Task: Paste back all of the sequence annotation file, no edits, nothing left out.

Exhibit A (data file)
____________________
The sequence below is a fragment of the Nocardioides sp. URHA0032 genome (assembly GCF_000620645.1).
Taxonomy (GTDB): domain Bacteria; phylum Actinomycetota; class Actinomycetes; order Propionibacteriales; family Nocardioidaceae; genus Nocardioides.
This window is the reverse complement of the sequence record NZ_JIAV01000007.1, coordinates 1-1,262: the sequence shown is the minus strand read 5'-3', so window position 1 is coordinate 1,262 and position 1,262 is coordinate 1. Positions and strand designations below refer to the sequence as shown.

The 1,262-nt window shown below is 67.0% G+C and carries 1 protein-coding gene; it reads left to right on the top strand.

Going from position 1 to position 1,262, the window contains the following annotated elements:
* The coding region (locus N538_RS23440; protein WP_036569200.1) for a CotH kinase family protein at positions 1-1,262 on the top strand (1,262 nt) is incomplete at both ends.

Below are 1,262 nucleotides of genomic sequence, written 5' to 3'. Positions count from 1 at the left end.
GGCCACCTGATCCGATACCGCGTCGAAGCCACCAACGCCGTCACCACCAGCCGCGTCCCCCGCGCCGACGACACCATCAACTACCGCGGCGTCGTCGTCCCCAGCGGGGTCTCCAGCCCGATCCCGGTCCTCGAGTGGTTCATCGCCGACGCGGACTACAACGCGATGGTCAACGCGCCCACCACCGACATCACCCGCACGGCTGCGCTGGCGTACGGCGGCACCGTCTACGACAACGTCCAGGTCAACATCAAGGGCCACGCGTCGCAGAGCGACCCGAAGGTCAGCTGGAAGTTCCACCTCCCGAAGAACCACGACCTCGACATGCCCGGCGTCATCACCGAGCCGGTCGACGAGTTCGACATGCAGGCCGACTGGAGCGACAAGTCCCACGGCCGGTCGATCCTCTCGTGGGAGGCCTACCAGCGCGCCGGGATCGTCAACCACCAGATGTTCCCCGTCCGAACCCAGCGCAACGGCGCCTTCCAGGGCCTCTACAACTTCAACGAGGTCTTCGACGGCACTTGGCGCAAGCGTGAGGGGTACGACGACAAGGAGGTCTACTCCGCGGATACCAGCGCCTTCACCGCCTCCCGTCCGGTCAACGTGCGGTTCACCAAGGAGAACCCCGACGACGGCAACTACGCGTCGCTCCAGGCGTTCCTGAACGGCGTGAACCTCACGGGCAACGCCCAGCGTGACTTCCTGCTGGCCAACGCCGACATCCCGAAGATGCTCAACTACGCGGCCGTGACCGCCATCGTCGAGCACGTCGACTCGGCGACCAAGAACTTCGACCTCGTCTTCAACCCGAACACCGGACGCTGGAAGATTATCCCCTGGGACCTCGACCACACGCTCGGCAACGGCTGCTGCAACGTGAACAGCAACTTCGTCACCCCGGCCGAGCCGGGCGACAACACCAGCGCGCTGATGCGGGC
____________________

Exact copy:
The sequence below is a fragment of the Nocardioides sp. URHA0032 genome (assembly GCF_000620645.1).
Taxonomy (GTDB): domain Bacteria; phylum Actinomycetota; class Actinomycetes; order Propionibacteriales; family Nocardioidaceae; genus Nocardioides.
This window is the reverse complement of the sequence record NZ_JIAV01000007.1, coordinates 1-1,262: the sequence shown is the minus strand read 5'-3', so window position 1 is coordinate 1,262 and position 1,262 is coordinate 1. Positions and strand designations below refer to the sequence as shown.

The 1,262-nt window shown below is 67.0% G+C and carries 1 protein-coding gene; it reads left to right on the top strand.

Going from position 1 to position 1,262, the window contains the following annotated elements:
* The coding region (locus N538_RS23440; protein WP_036569200.1) for a CotH kinase family protein at positions 1-1,262 on the top strand (1,262 nt) is incomplete at both ends.

Below are 1,262 nucleotides of genomic sequence, written 5' to 3'. Positions count from 1 at the left end.
GGCCACCTGATCCGATACCGCGTCGAAGCCACCAACGCCGTCACCACCAGCCGCGTCCCCCGCGCCGACGACACCATCAACTACCGCGGCGTCGTCGTCCCCAGCGGGGTCTCCAGCCCGATCCCGGTCCTCGAGTGGTTCATCGCCGACGCGGACTACAACGCGATGGTCAACGCGCCCACCACCGACATCACCCGCACGGCTGCGCTGGCGTACGGCGGCACCGTCTACGACAACGTCCAGGTCAACATCAAGGGCCACGCGTCGCAGAGCGACCCGAAGGTCAGCTGGAAGTTCCACCTCCCGAAGAACCACGACCTCGACATGCCCGGCGTCATCACCGAGCCGGTCGACGAGTTCGACATGCAGGCCGACTGGAGCGACAAGTCCCACGGCCGGTCGATCCTCTCGTGGGAGGCCTACCAGCGCGCCGGGATCGTCAACCACCAGATGTTCCCCGTCCGAACCCAGCGCAACGGCGCCTTCCAGGGCCTCTACAACTTCAACGAGGTCTTCGACGGCACTTGGCGCAAGCGTGAGGGGTACGACGACAAGGAGGTCTACTCCGCGGATACCAGCGCCTTCACCGCCTCCCGTCCGGTCAACGTGCGGTTCACCAAGGAGAACCCCGACGACGGCAACTACGCGTCGCTCCAGGCGTTCCTGAACGGCGTGAACCTCACGGGCAACGCCCAGCGTGACTTCCTGCTGGCCAACGCCGACATCCCGAAGATGCTCAACTACGCGGCCGTGACCGCCATCGTCGAGCACGTCGACTCGGCGACCAAGAACTTCGACCTCGTCTTCAACCCGAACACCGGACGCTGGAAGATTATCCCCTGGGACCTCGACCACACGCTCGGCAACGGCTGCTGCAACGTGAACAGCAACTTCGTCACCCCGGCCGAGCCGGGCGACAACACCAGCGCGCTGATGCGGGC